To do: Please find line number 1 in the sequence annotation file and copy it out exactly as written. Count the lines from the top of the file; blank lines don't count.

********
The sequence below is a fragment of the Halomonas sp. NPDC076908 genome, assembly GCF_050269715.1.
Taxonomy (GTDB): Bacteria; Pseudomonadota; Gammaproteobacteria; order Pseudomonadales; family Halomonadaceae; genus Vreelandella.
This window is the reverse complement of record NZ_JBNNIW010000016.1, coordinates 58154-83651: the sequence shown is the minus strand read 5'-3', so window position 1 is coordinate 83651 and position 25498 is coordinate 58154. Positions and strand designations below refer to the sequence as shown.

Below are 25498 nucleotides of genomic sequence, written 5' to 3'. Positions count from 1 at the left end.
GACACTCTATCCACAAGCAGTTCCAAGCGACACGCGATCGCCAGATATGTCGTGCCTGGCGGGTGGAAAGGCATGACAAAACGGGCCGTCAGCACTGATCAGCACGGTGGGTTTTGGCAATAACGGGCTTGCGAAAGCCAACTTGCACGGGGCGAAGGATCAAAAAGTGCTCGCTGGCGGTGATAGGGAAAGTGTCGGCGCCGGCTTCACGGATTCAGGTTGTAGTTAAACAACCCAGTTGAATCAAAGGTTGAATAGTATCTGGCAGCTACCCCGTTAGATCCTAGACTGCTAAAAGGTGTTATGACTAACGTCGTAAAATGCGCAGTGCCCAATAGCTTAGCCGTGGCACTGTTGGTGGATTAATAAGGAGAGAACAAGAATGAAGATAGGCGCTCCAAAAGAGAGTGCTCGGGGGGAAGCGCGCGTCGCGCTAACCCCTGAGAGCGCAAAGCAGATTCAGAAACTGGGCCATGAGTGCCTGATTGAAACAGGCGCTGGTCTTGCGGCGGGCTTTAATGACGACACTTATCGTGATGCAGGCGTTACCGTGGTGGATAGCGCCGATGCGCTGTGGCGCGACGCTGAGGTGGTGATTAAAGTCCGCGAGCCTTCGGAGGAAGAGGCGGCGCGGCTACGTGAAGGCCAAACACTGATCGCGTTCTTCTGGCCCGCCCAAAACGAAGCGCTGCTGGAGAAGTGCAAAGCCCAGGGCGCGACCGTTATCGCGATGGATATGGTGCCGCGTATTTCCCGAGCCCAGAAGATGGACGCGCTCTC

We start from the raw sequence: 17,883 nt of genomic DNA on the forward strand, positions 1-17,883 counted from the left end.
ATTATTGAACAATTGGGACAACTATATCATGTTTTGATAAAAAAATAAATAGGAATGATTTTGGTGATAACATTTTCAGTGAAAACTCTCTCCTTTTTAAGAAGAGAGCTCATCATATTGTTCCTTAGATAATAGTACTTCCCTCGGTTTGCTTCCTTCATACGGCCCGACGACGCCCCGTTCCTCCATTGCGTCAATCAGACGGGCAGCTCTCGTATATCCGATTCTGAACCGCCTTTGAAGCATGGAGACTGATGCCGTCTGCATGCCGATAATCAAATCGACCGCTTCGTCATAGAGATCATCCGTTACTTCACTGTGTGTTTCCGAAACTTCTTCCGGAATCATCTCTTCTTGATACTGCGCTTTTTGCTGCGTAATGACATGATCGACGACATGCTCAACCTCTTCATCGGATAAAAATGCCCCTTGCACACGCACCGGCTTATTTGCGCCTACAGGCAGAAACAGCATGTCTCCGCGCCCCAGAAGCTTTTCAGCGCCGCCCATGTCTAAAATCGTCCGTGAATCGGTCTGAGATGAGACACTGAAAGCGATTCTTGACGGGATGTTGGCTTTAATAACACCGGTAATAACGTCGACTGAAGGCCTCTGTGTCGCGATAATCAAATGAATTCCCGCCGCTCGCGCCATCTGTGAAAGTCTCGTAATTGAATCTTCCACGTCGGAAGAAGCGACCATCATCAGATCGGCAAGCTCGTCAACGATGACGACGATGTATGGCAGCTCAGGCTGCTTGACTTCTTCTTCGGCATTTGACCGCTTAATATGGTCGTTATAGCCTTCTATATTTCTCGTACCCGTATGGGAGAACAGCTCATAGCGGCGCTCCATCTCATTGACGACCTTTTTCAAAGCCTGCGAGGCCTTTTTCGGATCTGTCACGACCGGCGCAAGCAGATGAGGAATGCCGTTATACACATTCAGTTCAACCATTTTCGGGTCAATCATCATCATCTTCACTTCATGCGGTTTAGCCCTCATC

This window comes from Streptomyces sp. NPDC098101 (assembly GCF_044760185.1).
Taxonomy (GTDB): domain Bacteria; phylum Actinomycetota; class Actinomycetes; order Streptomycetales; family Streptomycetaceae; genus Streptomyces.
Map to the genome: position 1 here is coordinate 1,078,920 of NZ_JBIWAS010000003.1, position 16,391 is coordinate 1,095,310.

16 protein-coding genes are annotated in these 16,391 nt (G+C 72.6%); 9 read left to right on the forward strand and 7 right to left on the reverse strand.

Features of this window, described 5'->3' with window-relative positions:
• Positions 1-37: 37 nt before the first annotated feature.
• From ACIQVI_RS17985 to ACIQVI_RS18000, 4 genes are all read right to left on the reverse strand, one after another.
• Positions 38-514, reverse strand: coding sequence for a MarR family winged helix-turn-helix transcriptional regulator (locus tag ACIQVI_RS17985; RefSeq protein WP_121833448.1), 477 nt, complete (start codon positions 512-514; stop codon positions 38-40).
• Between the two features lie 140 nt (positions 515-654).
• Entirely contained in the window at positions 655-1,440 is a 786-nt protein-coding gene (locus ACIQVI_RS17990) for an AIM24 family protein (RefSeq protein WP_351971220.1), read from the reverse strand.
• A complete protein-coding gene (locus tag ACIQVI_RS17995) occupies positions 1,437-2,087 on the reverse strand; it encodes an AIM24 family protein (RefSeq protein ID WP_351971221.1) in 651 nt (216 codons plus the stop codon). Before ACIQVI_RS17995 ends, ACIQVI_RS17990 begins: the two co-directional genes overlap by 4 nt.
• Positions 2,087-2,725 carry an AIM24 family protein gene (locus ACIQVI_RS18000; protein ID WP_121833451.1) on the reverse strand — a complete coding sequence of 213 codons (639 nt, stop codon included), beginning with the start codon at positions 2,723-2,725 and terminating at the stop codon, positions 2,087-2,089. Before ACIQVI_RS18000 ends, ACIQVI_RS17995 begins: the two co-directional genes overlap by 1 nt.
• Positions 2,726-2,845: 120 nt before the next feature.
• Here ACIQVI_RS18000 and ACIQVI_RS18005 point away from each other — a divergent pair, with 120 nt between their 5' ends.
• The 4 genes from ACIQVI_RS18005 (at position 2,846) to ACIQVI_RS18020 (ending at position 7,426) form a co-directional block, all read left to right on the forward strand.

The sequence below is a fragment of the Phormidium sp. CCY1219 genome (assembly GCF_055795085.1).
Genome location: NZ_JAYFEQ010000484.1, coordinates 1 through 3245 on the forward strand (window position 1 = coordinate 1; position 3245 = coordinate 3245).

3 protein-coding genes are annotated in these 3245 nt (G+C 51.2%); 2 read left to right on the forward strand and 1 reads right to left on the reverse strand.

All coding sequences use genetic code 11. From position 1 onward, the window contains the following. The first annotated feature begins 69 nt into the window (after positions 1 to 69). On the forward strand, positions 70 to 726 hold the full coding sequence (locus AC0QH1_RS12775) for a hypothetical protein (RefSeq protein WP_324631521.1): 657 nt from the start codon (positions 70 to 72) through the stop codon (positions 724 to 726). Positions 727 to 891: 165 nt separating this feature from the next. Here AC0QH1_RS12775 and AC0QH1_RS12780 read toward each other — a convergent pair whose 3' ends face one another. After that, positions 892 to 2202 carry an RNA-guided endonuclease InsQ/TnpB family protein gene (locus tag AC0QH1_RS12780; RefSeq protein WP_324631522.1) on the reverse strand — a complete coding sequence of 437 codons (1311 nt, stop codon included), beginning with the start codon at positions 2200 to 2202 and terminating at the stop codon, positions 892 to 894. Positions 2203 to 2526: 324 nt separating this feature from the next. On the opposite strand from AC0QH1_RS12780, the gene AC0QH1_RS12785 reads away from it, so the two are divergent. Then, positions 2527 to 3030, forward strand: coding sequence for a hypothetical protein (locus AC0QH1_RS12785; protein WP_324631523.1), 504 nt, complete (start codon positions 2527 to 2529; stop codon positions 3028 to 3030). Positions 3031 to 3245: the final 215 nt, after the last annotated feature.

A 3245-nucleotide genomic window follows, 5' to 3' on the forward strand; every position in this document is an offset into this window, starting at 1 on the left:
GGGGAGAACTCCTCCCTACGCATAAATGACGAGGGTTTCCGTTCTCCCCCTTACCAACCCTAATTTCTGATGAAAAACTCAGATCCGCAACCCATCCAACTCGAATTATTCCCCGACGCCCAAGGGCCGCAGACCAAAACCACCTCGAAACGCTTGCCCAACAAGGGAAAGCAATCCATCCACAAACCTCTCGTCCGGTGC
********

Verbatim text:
The sequence below is a fragment of the Halomonas sp. NPDC076908 genome, assembly GCF_050269715.1.